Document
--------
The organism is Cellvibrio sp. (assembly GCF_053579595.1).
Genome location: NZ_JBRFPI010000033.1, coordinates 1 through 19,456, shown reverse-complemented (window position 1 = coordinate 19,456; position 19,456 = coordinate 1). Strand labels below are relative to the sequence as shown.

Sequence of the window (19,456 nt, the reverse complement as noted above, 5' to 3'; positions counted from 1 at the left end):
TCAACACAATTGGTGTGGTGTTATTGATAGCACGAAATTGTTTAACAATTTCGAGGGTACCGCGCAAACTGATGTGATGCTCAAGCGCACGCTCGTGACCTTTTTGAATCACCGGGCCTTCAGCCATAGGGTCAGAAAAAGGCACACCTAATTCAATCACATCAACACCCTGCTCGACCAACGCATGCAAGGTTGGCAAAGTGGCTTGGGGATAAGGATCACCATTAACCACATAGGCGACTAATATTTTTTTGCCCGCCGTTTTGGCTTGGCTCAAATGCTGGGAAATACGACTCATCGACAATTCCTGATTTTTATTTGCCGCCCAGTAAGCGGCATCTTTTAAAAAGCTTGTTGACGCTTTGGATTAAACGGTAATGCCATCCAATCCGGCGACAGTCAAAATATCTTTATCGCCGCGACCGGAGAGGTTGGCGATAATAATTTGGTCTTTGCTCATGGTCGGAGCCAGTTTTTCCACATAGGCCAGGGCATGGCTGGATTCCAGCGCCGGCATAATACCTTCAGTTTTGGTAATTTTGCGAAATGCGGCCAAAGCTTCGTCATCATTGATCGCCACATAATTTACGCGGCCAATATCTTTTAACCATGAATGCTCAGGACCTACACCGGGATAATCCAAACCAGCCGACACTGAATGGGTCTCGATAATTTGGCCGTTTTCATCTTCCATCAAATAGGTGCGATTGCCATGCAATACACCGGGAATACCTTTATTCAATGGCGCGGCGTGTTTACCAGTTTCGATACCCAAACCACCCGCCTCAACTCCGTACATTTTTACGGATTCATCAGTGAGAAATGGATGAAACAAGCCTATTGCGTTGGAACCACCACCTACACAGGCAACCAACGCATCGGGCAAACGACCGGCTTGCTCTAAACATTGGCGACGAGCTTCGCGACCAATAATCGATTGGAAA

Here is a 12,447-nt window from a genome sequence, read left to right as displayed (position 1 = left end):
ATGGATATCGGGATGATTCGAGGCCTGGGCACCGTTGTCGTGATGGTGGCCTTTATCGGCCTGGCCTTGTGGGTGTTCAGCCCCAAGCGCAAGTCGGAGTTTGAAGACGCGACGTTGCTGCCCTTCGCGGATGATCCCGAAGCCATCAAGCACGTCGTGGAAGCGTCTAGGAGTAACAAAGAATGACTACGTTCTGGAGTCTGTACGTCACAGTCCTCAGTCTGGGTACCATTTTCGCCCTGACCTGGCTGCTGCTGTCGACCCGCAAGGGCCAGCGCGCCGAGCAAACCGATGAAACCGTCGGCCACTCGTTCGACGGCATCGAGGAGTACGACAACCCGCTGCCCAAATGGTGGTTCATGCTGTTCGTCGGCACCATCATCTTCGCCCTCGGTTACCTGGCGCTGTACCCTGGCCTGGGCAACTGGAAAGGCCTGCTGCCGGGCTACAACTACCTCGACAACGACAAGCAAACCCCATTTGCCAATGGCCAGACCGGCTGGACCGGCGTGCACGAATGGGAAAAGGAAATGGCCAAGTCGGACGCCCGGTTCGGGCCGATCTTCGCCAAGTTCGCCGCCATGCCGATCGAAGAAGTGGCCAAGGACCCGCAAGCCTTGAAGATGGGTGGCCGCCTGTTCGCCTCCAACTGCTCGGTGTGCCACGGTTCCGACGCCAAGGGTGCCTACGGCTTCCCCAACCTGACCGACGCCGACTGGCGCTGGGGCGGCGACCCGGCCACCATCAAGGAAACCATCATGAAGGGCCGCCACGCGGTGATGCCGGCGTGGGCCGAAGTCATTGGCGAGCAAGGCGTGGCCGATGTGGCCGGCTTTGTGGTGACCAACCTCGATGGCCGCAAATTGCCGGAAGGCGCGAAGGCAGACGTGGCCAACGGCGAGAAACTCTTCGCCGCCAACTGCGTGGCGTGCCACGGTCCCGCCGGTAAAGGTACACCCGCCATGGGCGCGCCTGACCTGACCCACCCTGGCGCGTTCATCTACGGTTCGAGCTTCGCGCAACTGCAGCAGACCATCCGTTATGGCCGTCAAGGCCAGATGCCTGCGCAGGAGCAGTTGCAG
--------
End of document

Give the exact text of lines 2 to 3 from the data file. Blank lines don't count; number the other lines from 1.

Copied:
Genome location: NZ_JBRFPI010000033.1, coordinates 1 through 19,456, shown reverse-complemented (window position 1 = coordinate 19,456; position 19,456 = coordinate 1). Strand labels below are relative to the sequence as shown.

Sequence of the window (19,456 nt, the reverse complement as noted above, 5' to 3'; positions counted from 1 at the left end):